In this case the algorithm is fairly standard: we use the fact that XOS functions are monotone and hence their influential variables can be detected from random examples (as for example in [Ser04]). Given the influential variables we can exploit the low Fourier degree approximation to find a hypothesis using regression over the low degree parities (as done in [FKV13]).
This algorithm naturally extends to any monotone realvalued function of low total influence, of which XOS functions are a special case. Using the algorithm in Theorem 1.5 we also obtain a PMAClearning algorithm for XOS functions using the same approach as we used for submodular functions. However the dependence of the running time and sample complexity on and is doublyexponential in this case (see Cor. 6.14 for details). To our knowledge, this is the first PMAC learning algorithm for XOS functions that can achieve constant approximation factor in polynomial time for all XOS functions.
Organization. We present a detailed discussion of the classes of functions that we consider and technical preliminaries in Section 2. The proof of our main structural result (Thm. 1.1) is presented in Section 3.1. Its extension to multiplicative approximation of monotone submodular functions (Thm. 1.2) is given in Section 3.2. An extension to the case of general product distributions is presented in Appendix A. In Section 4 we give the proof of realvalued generalization of Friedgut’s theorem (Thm. 1.3). Section 5 gives examples of functions that prove tightness of our bounds for submodular and XOS functions. The details of our algorithmic applications to PAC and PMAC learning are in Section 6. We state several implications of our structural results to agnostic learning and testing in Section 7.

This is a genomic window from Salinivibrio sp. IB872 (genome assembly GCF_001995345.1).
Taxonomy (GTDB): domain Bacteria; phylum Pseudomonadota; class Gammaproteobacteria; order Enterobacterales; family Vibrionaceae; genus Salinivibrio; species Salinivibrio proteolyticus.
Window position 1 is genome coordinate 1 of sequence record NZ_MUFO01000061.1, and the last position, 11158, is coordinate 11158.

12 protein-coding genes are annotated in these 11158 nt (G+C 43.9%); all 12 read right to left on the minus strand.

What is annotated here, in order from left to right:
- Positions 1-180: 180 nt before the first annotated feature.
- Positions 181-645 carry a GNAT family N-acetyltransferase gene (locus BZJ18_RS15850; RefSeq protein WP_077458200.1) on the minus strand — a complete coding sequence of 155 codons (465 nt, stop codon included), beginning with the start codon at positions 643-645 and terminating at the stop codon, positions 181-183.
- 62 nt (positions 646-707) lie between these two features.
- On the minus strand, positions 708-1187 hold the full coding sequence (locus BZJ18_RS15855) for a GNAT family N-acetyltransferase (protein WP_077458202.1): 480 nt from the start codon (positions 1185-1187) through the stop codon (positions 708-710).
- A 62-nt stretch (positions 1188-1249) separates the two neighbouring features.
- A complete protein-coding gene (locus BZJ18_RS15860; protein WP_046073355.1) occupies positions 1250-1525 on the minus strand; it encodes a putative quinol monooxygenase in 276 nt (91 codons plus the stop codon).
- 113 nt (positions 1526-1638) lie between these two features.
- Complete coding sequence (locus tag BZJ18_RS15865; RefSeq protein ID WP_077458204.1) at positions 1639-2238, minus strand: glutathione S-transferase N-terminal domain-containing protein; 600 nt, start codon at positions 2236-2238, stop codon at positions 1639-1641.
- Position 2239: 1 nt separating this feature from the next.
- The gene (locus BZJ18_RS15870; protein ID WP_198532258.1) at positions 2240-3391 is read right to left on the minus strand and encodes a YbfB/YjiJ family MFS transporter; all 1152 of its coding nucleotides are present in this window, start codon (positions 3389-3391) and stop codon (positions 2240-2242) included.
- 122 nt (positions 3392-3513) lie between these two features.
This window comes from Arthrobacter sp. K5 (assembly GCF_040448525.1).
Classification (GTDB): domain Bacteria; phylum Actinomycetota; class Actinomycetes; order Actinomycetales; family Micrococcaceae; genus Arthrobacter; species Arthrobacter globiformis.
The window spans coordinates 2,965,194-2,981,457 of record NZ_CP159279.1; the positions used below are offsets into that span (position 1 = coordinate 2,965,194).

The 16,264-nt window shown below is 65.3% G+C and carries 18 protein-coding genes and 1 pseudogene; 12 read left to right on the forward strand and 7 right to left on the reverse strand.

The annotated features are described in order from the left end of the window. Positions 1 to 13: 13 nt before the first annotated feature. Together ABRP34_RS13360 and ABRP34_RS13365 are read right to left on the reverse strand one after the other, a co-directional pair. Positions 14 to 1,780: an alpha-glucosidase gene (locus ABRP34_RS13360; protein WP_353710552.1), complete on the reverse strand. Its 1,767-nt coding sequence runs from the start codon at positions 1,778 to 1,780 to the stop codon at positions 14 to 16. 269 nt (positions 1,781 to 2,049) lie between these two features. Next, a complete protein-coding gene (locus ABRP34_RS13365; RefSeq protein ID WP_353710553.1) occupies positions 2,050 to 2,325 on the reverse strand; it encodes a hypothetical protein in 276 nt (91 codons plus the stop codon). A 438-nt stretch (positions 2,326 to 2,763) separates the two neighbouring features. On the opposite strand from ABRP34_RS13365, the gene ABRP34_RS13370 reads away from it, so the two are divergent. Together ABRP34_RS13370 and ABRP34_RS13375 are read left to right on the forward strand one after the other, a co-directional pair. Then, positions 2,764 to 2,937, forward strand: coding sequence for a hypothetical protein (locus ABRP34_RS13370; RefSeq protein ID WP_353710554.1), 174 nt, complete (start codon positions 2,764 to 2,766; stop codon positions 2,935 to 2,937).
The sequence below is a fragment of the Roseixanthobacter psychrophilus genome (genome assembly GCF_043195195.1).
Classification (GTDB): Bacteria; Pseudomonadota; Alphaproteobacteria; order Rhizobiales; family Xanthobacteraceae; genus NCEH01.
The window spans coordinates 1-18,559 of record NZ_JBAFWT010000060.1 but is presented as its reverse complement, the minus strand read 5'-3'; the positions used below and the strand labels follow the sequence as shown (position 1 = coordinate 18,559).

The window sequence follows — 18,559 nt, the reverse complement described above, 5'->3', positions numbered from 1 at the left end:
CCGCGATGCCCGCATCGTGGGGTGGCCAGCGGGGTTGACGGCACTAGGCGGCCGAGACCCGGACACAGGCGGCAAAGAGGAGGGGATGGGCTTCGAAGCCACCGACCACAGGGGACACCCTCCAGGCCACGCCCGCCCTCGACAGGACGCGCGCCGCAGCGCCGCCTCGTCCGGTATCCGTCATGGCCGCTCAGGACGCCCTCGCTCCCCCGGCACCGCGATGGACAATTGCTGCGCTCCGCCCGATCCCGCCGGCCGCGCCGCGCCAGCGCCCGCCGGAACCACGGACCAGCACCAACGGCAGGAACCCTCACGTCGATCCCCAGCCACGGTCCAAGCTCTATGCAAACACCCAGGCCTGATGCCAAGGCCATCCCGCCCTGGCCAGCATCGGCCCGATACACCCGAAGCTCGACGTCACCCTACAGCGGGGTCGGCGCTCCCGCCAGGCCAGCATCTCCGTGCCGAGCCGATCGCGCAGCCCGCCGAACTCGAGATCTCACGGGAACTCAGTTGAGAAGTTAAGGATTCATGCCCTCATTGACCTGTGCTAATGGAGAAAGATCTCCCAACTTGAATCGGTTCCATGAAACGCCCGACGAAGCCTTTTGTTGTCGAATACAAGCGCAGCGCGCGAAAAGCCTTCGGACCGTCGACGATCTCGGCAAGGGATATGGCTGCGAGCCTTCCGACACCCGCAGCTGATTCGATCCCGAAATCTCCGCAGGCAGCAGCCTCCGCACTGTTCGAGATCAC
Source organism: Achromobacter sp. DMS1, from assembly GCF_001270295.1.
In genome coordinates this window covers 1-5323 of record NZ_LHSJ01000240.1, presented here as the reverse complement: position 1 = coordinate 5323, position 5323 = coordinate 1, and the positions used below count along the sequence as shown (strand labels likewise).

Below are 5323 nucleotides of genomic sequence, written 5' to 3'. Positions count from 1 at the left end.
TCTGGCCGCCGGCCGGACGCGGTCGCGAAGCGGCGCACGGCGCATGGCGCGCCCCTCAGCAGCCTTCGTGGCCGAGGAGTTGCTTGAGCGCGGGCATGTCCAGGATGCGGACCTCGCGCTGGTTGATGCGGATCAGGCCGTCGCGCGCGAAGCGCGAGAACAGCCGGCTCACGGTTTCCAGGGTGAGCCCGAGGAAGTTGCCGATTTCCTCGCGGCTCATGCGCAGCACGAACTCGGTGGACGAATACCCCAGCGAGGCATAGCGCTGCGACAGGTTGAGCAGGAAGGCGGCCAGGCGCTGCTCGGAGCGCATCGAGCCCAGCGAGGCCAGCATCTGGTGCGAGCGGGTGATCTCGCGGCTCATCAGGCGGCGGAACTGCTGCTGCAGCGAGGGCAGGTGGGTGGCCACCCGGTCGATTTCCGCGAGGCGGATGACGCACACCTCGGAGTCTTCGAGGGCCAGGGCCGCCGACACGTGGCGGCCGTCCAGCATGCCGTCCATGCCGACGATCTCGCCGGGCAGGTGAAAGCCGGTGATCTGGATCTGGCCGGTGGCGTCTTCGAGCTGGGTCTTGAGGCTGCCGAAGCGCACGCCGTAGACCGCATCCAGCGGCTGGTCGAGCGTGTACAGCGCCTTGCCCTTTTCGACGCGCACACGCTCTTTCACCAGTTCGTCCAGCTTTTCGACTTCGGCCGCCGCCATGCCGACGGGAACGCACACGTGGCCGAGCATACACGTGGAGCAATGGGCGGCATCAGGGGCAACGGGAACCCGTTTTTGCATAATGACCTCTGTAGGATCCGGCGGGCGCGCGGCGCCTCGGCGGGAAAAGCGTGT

1.2 Related Work
Reconstruction of submodular functions up to some multiplicative factor (on every point) from value queries was first considered by Goemans et al. [GHIM09]. They show a polynomialtime algorithm for reconstructing monotone submodular functions with factor approximation and prove a nearly matching lowerbound. This was extended to the class of all subadditive functions in [BDF12] which studies smallsize approximate representations of valuation functions (referred to as sketches). Theorem 1.2 shows that allowing an error probability (over the uniform distribution) makes it possible to get a multiplicative approximation using a sized sketch. This sketch can be found in polynomial time using value queries (see Section 3.2).